How to get the Wikimedia Foundation to fund your international gathering

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AdaCamp 2012 attendees

”Adacamp DC attendees 3″ by Adam Novak, under CC-BY-SA-3.0

After the first Wikimania was organized in Frankfurt, Germany in 2005, it was clear that alongside the virtual channels that we rely on every day, Wikimedia community members are in need of physical meeting spaces. They allow to build stronger networks of trust and friendship, share experiences, and create new ideas with peers from all across the globe.

Our international conferences have become more complex. In 2005, 380 participants were brought together; in 2014, attendance numbers grew more than 5 times, as Wikimania was attended by over 2000 people. These gatherings are inspirational and fun, and held alongside the more specialized meetings focused on particular programs and regions.

Some of the complexity stems from getting the conference off the ground. Important questions to keep in mind are: What kind of Wikimedia grants are funding these meetings? What does a successful proposal look like?

Plan: What do you want to achieve?

Planning an international gathering can be broken into three different phases: goals, program and schedule, and evaluation. In the first phase, organizers establish the goals and main themes of the conference. International conferences are expensive and logistics are complicated, so the first question the WMF would want answered is the rationale: Why have this event at all? Why does it need international participation? Is there a demonstrated need for it?

During the programming phase you brainstorm ideas for the specific sessions and activities in the event program. It’s a good idea to survey the prospective participants to learn what they want from the conference. These actions shape the evaluation plan of the conference. It is important to establish goals, design sessions and formats (will there be a talk? a workshop? a brainstorm?) and work on the metrics you’ll use to measure your success.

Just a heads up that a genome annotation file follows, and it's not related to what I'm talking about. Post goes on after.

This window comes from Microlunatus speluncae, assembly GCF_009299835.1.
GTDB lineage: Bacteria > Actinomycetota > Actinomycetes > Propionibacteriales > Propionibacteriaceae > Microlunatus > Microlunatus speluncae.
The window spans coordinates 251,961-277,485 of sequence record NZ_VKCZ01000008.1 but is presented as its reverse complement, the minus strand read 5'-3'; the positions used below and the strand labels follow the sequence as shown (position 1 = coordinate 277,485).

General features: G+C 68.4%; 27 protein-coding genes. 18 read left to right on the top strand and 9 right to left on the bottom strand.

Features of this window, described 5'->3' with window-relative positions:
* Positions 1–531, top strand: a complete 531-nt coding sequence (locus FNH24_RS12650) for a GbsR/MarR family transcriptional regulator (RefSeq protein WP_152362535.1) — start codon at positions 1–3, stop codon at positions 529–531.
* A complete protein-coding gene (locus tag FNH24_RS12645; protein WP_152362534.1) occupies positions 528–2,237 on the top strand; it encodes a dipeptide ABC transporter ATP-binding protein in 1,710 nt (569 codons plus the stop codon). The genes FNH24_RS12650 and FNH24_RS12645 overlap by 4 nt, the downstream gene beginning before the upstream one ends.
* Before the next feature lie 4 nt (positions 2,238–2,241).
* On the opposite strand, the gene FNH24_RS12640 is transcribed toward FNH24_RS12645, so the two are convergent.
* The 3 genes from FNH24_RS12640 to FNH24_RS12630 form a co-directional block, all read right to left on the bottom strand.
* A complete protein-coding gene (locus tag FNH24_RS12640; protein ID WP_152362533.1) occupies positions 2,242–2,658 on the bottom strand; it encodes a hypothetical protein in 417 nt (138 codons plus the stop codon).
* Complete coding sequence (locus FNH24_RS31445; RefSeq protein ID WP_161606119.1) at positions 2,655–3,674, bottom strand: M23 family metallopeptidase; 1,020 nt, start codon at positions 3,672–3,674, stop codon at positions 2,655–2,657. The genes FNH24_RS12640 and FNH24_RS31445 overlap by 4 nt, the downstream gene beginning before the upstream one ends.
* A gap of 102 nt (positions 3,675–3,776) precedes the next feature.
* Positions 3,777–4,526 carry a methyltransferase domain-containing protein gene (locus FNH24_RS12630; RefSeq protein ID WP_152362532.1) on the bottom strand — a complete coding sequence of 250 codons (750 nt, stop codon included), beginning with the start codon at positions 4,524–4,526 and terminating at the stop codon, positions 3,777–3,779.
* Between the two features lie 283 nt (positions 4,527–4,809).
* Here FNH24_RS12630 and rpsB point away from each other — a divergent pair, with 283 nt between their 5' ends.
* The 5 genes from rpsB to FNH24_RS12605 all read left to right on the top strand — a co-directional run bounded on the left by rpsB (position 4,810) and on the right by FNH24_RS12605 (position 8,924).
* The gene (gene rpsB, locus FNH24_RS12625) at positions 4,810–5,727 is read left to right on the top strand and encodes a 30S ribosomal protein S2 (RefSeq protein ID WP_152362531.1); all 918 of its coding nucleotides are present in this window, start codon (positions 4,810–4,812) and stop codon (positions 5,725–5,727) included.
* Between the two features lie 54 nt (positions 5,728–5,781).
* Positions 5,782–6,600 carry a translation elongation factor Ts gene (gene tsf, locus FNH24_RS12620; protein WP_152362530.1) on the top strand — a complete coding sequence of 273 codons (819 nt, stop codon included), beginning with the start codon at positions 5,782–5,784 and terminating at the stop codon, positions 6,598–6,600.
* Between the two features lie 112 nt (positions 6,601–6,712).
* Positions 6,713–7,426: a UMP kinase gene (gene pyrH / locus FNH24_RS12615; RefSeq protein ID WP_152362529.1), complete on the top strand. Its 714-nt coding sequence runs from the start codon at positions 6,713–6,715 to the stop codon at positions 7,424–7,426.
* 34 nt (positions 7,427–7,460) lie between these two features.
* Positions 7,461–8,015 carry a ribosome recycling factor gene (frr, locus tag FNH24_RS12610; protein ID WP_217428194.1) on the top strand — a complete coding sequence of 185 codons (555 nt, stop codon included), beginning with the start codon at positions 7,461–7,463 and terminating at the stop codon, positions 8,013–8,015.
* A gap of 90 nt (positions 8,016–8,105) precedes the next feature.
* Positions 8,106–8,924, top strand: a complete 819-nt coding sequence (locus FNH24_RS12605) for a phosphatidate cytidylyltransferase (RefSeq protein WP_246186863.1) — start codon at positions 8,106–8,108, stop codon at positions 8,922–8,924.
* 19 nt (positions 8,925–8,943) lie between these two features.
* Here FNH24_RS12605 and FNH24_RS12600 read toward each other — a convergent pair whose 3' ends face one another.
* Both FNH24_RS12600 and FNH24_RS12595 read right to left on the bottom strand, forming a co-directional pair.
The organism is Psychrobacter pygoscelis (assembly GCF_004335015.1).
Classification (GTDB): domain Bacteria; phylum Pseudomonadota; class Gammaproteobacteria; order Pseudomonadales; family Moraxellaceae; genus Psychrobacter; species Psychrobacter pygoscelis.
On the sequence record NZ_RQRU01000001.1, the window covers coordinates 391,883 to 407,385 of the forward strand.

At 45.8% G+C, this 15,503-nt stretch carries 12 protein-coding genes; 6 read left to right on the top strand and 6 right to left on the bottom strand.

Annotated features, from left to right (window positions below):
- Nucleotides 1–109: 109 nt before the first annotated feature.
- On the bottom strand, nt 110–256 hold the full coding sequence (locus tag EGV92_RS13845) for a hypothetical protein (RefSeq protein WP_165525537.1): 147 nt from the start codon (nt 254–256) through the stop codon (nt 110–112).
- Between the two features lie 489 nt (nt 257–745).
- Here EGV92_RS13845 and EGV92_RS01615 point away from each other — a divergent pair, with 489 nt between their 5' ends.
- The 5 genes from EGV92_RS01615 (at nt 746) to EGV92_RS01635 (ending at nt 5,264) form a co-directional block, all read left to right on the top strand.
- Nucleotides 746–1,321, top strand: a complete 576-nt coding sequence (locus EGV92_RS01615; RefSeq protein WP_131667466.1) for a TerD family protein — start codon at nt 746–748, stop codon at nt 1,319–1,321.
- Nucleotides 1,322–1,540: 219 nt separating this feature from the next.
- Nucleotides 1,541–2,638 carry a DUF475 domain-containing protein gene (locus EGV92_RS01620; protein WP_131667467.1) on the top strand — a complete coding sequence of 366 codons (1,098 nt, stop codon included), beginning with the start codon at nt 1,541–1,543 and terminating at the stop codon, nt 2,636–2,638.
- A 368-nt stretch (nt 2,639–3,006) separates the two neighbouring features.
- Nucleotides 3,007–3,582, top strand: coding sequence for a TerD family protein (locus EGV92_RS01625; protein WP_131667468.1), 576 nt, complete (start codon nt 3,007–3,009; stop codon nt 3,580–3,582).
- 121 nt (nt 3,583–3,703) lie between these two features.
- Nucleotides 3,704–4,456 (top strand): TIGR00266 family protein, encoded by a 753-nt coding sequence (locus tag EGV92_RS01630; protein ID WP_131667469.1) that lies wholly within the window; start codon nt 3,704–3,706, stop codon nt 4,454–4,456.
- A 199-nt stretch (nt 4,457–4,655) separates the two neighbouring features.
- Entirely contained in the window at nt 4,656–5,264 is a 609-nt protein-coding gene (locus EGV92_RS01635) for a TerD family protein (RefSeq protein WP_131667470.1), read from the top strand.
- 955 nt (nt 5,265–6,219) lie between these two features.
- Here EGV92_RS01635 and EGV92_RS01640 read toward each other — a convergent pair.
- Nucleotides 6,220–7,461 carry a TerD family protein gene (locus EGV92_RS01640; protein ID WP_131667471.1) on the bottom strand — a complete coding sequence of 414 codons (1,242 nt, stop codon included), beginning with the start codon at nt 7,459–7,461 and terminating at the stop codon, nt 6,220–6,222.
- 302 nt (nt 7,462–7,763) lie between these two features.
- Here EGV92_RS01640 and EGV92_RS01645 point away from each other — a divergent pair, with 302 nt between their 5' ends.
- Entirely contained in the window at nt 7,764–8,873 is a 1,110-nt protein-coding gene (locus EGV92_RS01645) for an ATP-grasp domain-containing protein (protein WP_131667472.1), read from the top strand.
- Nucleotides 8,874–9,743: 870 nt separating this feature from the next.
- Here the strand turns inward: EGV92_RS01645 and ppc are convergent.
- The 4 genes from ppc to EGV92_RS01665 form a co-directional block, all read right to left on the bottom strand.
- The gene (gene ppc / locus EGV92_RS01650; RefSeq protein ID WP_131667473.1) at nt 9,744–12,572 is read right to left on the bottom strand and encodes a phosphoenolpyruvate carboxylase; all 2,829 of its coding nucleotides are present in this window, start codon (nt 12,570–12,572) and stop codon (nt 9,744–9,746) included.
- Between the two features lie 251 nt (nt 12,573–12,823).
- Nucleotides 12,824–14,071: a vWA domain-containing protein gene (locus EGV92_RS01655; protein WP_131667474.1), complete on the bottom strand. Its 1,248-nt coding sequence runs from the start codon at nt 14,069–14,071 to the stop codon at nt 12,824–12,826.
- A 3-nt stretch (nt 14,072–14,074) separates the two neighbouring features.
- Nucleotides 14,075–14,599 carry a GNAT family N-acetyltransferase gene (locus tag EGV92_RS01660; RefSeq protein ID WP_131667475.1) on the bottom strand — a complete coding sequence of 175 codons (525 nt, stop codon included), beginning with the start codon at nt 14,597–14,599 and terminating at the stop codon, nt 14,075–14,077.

Galileo Vidoni, organizer of Iberoconf 2014, the international meeting that brings together Wikimedia organizations from Latin America, Spain and Italy says, “We want to showcase the conference as another link in the chain of work that goes on during the year, rather than as an isolated event.” He describes the efforts that have gone into improving the way the success of conferences are measured, and says, “Unlike last year, in 2014 we submitted a more detailed plan, with the metrics we will use to measure our results, against goals. We also highlighted the continuous discussions and agreements developed at Iberoconf 2013.”

Each conference has a different history and hence, different goals. While Iberoconf is heading towards its fourth edition and is already working on programs across chapters, Wiki Indaba in 2014 was the first event of its kind in the region. One of its goals was very simple: bring together experienced Wikipedians from across Africa, to build best practices around outreach, and to form a wider community.

Since travel expenses usually form the highest cost of international gatherings, it is advised to seek deals with travel agencies or airline national offices to get a discounted rate. This is also why it is important to be selective in inviting participants. You not only want people who can demonstrate their activity (online and offline) in the Wikimedia movement, but also those with ability to both contribute their experiences and share the knowledge gained in their local community (also known as multipliers).

Another common topic raised in recent reviews of international gatherings was the preparation for the event. Participants are expected to be prepared for discussions, having read previously any resources available, and leaving the meeting with a clear idea of the opportunities that lie in the future for working together. If you are organizing the event, how will you ensure this is happening as much as possible? Some possible methods are pre-event surveys and SWOT analyses.